I just received the February issue of Lightspeed Magazine,which contains my article, “Hat Tip to the Masters: Homage in Science Fiction” as an e-book exclusive. This was a fun article to write and I’m grateful it was included in Lightspeed. And as I said in the article, Barry Malzberg, Paul Weimer, and Mark Stackpole all provided valued input to the piece.
I tried to provide plenty of examples of homage in science fiction and fantasy from across its history. The truth is, in the space I was given, I could have done nothing but list examples. There are so many of them. I had to pick and choose and I think I picked some good ones.
If you are interested, you can find the article in this months e-book edition of Lightspeed.
As I announced on Facebook yesterday, my story, “Situational Awareness” will appear in Issue #2 of Blue Shift magazine, a new magazine making its debut early in 2013. The magazine is edited by Bryan Thomas Schmidt and he announced the lineups for the first two issues (here and here) on Facebook yesterday. Those lineups look pretty darn good! Issue #2, with my story, will appear in November 2013, so you have a little bit of waiting to do. And it gives me time to make some revisions that Bryan requested.
If you read Bryan’s lineups, one thing you might note is that the magazine has several nonfiction columns. My friend Juliette Wade will be writing one of those columns. Another friend, Paul Weimer, will be contributing articles on gaming to the magazine. And I will also be writing a column for the magazine, with a focus on science fiction and technology.
And if all of this isn’t enough, I’m hoping to have some more news to announce in the not-too-distant future. So stay-tuned.
Yesterday, I signed the contracts on the two new Analog pieces I reported on last month. The first is a short story, “The Negative Impact of Climate Change On the Unusual Beasts of the World.” This is one of the stories that I read at Capclave in October. The second is a guest editorial that I was commissioned to write for the magazine. At this point, I have no idea when either will be appearing. Typically, their lead time is about 8-9 months, unless they are filling a spot. That would put my story in the July issue time-frame (which comes out in late April 2013), but this is just a guess on my part. When I have more information, I’ll let you know.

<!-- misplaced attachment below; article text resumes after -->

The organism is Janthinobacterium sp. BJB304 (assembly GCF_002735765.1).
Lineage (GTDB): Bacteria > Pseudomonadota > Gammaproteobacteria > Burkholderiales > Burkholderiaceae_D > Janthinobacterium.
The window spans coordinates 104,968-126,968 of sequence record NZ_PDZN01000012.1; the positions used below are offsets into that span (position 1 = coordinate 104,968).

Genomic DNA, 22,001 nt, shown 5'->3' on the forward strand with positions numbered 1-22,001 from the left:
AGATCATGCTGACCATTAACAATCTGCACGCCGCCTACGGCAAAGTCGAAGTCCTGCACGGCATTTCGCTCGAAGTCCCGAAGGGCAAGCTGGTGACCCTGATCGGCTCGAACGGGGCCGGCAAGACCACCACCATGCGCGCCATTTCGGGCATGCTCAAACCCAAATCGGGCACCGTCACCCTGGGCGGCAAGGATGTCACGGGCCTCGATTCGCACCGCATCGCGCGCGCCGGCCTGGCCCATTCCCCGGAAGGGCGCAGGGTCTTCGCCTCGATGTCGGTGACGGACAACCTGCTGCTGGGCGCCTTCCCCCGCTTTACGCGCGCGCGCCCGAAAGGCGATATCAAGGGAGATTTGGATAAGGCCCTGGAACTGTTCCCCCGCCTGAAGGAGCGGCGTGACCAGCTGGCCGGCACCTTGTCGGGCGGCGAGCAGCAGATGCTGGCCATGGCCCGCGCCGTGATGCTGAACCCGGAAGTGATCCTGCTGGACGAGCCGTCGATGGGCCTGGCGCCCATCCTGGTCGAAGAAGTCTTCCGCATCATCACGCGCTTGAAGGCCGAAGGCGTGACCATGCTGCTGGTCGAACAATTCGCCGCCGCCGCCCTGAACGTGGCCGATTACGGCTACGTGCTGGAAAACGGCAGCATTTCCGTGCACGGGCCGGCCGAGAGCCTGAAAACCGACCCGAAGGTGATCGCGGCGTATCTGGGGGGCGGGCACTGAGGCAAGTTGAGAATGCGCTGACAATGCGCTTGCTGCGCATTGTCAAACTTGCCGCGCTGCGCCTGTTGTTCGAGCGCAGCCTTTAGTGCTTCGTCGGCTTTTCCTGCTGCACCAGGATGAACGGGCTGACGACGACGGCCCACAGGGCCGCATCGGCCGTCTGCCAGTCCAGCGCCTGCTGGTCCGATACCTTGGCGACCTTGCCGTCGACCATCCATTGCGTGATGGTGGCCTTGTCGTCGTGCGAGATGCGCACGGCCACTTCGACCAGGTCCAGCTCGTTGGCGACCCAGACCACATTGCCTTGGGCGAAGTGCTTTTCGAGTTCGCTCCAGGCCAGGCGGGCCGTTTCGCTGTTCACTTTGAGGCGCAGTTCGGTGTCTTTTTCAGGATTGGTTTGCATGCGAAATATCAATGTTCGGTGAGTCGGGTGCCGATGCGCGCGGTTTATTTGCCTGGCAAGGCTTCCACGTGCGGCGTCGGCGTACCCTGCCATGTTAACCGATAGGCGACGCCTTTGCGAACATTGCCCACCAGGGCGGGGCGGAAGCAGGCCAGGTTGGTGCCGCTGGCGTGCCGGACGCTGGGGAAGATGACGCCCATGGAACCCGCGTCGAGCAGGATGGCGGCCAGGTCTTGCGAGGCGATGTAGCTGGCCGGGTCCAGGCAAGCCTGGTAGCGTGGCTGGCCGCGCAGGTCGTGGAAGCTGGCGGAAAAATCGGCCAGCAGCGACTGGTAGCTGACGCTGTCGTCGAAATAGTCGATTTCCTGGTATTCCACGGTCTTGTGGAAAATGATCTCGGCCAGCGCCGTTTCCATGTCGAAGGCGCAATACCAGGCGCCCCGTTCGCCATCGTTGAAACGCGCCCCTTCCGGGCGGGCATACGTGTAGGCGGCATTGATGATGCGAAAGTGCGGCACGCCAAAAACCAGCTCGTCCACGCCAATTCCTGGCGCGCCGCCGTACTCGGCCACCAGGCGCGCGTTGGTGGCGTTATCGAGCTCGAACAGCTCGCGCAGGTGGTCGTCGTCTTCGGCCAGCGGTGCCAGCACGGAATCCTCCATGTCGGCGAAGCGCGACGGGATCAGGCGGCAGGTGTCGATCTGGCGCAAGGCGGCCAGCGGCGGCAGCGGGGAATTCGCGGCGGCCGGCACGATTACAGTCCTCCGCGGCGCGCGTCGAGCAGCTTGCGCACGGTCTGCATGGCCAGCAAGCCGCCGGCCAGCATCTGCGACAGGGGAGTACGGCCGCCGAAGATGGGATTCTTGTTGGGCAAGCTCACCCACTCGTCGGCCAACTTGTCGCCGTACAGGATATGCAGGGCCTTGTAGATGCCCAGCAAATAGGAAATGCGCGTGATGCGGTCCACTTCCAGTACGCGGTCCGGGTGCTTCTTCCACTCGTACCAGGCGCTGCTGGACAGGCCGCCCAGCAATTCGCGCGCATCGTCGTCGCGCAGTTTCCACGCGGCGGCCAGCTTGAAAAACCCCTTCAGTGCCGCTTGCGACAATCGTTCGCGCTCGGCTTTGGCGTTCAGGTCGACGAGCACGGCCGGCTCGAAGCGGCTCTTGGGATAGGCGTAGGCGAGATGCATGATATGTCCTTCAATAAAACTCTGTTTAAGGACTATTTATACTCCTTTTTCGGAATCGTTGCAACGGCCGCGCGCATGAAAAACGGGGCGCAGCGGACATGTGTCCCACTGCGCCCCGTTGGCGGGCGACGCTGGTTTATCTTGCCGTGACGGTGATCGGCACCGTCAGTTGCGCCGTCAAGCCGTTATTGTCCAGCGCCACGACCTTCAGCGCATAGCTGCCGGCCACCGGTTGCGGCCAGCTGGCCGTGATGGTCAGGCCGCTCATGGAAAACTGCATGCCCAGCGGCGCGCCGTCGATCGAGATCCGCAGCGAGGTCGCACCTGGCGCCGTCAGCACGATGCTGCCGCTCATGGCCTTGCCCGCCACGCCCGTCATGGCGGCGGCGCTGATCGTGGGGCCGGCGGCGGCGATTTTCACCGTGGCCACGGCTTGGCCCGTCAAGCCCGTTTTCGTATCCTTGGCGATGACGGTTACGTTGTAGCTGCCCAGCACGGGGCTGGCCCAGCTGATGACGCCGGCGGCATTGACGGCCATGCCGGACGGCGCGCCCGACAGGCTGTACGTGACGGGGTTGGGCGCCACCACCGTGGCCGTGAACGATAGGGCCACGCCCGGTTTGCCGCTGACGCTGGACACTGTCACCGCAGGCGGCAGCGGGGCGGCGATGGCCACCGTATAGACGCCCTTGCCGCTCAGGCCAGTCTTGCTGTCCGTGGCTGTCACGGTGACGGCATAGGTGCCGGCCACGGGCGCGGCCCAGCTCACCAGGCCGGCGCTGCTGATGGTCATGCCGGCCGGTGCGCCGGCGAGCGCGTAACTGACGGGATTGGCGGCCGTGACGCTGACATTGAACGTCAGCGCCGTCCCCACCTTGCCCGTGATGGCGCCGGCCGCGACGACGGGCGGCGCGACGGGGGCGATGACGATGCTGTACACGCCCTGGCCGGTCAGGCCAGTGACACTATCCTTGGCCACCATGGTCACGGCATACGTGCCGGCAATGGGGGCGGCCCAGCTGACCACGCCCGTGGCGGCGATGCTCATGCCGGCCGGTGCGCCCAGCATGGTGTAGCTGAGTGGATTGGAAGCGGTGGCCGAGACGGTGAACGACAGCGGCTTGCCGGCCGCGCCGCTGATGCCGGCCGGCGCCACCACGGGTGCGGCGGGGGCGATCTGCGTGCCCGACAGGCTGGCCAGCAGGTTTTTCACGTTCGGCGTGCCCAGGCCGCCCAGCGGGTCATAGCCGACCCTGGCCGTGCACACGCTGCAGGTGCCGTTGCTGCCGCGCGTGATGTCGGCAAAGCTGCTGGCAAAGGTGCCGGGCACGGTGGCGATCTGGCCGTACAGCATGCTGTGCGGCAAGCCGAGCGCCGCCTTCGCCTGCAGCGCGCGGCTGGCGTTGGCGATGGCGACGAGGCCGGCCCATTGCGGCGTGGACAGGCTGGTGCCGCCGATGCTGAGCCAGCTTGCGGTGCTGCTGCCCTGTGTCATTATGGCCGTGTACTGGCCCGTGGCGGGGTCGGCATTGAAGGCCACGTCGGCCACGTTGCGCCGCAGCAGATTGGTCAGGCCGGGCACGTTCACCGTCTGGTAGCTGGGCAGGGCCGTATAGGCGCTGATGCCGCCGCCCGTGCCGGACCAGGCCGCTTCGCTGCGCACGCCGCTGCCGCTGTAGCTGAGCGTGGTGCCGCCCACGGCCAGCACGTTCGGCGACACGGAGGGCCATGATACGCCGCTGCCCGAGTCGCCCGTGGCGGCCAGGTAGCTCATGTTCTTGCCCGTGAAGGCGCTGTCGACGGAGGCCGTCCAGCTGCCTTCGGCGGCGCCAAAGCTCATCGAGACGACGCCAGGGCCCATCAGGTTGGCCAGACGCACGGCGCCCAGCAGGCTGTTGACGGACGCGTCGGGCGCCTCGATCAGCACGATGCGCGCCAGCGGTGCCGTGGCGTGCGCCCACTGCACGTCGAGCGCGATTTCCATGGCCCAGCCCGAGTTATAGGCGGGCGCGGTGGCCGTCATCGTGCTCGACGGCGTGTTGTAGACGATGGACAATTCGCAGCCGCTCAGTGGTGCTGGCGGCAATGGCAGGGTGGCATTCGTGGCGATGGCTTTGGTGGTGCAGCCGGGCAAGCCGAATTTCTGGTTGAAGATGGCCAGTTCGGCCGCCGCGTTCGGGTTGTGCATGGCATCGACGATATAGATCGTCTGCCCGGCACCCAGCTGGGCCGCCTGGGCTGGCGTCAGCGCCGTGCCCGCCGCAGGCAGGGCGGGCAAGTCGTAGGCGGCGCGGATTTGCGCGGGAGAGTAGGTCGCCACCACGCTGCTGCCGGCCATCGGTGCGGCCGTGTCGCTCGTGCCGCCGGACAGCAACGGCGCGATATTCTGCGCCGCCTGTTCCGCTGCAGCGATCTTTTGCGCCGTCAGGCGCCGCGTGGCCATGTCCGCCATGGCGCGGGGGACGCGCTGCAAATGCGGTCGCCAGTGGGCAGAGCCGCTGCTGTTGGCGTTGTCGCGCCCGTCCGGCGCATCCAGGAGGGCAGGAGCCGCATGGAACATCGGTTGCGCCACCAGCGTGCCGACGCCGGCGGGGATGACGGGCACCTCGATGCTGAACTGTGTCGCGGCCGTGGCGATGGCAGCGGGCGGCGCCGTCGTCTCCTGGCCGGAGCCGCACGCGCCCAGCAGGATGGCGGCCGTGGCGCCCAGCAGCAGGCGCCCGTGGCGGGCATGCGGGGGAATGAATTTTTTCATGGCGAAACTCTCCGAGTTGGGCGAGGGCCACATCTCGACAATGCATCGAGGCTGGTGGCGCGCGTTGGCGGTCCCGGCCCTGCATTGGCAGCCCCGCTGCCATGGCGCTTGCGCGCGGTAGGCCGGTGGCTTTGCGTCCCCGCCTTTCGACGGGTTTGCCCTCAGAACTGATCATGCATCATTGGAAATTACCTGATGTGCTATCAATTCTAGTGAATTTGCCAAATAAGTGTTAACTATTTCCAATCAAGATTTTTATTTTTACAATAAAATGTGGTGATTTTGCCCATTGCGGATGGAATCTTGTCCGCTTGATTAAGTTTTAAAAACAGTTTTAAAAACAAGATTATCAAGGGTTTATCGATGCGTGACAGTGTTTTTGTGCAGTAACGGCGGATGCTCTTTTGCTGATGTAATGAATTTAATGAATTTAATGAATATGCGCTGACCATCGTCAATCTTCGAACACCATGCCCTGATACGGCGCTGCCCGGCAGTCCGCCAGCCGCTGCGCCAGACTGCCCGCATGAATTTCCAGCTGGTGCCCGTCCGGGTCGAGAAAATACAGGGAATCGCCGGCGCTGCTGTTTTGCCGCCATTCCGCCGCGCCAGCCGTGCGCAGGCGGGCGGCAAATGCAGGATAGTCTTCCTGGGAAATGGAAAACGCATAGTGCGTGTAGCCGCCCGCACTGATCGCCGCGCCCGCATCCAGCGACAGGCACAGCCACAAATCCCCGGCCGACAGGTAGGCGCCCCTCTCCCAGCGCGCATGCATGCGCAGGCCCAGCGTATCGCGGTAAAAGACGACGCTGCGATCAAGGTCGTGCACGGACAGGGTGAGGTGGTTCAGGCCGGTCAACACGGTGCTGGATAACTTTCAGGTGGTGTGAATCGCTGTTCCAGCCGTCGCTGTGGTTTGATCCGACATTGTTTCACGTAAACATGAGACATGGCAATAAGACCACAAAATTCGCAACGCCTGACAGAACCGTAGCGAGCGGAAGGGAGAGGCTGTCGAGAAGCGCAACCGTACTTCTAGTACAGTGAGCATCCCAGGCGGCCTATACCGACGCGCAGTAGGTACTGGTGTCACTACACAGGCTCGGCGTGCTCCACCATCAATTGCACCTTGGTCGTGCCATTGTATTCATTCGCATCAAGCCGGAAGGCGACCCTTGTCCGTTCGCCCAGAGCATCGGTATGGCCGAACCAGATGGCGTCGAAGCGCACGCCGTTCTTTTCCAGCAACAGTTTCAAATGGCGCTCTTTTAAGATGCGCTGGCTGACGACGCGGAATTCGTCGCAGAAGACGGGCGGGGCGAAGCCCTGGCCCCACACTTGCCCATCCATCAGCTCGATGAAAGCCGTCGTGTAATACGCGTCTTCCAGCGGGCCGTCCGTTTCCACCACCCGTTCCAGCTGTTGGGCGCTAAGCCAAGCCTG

I still get goosebumps when I think that I’ve sold things to Analog. I can remember as if were yesterday, those days in my junior year in college when I first decided to be a science fiction writer, imagining what it might be like to sell a story to Analog. It was a thrill just to think about, on par with imagining what it would be like to solo in a plane. And now I’ve sold to them not once but three times. And I did end up soloing in a plane, too, back when I got my private pilot license. The day I got my license was a remarkable one, but the day I sold to Analog was better.
And for my paperless friends, I was asked to sign and return two copies of the contracts. When I sold my first story to Analog in 2010, I think I printed the contract, signed it, and put it in the mail. This time around, I inquired as to whether I could sign and email the contracts back, instead of printing them out and putting them in the mail. That was perfectly acceptable, which is what you might expect from a science fiction magazine. I really am trying to remain as paper-free as I can manage.